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Wednesday, December 10, 2003

An aphorism's plain falsity doesn't necessarily discredit its truth. But it does about fifty percent of the time .

2 Blowhards posts a piece by Nikos A. Salingaros discussing and translating some of the aphorisms of Spanish philosopher Nicolas Gomez-Davila (1913-1994). On the aesthetic and philosophical fronts most of the them are a bit too reactionary for my taste:
  • Truths do not contradict each other except when they become disordered.

  • The modernist object does not possess inner life; only internal conflicts.

  • Contrary to the modernist prejudice, the perfect adaptation of an object to its use has to always be paid for by the absence of style.

But I do like some of his sociopolitical aphorisms:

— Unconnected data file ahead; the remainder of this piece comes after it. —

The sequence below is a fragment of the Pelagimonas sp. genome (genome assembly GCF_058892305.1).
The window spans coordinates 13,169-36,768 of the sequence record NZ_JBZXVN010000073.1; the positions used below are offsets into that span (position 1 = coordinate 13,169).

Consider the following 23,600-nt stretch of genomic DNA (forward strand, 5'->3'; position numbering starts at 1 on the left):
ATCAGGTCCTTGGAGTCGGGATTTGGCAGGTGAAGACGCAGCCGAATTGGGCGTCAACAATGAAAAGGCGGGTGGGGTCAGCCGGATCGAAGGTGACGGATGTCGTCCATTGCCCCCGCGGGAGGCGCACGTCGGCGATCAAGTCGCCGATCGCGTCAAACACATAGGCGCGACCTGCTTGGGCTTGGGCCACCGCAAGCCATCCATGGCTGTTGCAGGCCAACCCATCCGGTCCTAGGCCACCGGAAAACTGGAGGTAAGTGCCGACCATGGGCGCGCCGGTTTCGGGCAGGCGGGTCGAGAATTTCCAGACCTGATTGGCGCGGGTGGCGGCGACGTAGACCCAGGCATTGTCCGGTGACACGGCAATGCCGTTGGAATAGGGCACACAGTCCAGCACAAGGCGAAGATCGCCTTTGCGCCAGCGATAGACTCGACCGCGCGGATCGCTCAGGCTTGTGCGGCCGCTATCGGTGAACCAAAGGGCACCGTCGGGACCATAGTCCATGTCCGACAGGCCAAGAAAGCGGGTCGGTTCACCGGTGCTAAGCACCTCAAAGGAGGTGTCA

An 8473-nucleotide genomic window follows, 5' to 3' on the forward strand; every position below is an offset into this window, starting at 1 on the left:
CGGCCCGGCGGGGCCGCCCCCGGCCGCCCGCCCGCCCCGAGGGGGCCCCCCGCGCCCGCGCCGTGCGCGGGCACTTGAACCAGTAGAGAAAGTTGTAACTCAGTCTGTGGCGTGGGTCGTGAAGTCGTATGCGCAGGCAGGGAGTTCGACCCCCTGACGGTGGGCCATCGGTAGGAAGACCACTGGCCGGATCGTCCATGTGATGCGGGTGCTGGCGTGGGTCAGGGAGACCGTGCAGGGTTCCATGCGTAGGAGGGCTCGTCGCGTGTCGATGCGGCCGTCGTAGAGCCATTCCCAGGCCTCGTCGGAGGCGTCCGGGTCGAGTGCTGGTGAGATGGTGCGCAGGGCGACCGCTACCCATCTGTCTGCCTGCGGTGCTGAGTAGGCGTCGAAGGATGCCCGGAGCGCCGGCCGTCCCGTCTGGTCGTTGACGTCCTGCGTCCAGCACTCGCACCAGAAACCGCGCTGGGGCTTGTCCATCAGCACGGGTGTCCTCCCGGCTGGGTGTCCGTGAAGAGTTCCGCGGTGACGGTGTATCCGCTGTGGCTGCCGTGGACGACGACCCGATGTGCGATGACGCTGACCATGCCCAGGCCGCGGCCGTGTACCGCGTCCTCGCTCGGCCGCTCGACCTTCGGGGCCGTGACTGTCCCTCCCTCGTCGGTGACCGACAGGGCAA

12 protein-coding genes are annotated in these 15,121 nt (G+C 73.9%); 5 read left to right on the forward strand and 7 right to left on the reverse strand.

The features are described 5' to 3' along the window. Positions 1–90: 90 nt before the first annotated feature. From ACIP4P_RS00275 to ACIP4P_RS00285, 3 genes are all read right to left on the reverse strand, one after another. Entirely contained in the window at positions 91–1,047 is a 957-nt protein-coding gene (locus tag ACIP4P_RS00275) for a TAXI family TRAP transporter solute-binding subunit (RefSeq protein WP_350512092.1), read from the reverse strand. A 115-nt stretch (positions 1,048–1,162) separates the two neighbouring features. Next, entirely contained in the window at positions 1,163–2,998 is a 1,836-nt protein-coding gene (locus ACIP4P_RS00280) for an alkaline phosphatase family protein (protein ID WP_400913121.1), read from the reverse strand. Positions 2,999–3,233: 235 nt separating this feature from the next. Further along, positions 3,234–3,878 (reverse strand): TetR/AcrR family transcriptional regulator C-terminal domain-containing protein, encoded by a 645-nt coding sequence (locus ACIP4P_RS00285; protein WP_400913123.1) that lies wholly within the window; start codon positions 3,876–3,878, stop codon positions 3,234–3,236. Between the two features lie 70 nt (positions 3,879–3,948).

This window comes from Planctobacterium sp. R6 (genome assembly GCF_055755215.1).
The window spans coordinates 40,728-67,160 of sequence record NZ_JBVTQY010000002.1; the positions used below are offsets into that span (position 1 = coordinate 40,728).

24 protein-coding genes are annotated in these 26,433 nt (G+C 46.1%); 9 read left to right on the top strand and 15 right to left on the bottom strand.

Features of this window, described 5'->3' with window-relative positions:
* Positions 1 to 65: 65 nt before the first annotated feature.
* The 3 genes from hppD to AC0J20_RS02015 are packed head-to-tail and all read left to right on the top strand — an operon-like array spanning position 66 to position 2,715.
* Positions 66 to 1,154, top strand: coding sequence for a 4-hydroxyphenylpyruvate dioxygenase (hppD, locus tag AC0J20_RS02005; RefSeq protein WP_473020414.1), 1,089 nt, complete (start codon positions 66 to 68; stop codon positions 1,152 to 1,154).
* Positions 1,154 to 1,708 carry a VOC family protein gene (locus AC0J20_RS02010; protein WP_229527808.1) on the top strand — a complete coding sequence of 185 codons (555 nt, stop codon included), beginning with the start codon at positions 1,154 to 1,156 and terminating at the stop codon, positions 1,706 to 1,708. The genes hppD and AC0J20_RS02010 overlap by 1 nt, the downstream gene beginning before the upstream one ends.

• The criterion of "progress" between two cultures or two eras consists of a greater capacity to kill.

  • In augmenting its power, humanity is multiplying its own servitudes.

  • The modern machine gets more complicated each day, and the modern man becomes every day more elementary.
Even though 90% of them serve views I have little sympathy for, they're pleasurable to read as fine instances of aphorism. They made me nostalgic for the ingenious brilliance of Oscar Wilde's. Isn't it odd that one the chief delights of the aphorism is the snippy arrogance with which it flaunts oversimplification?
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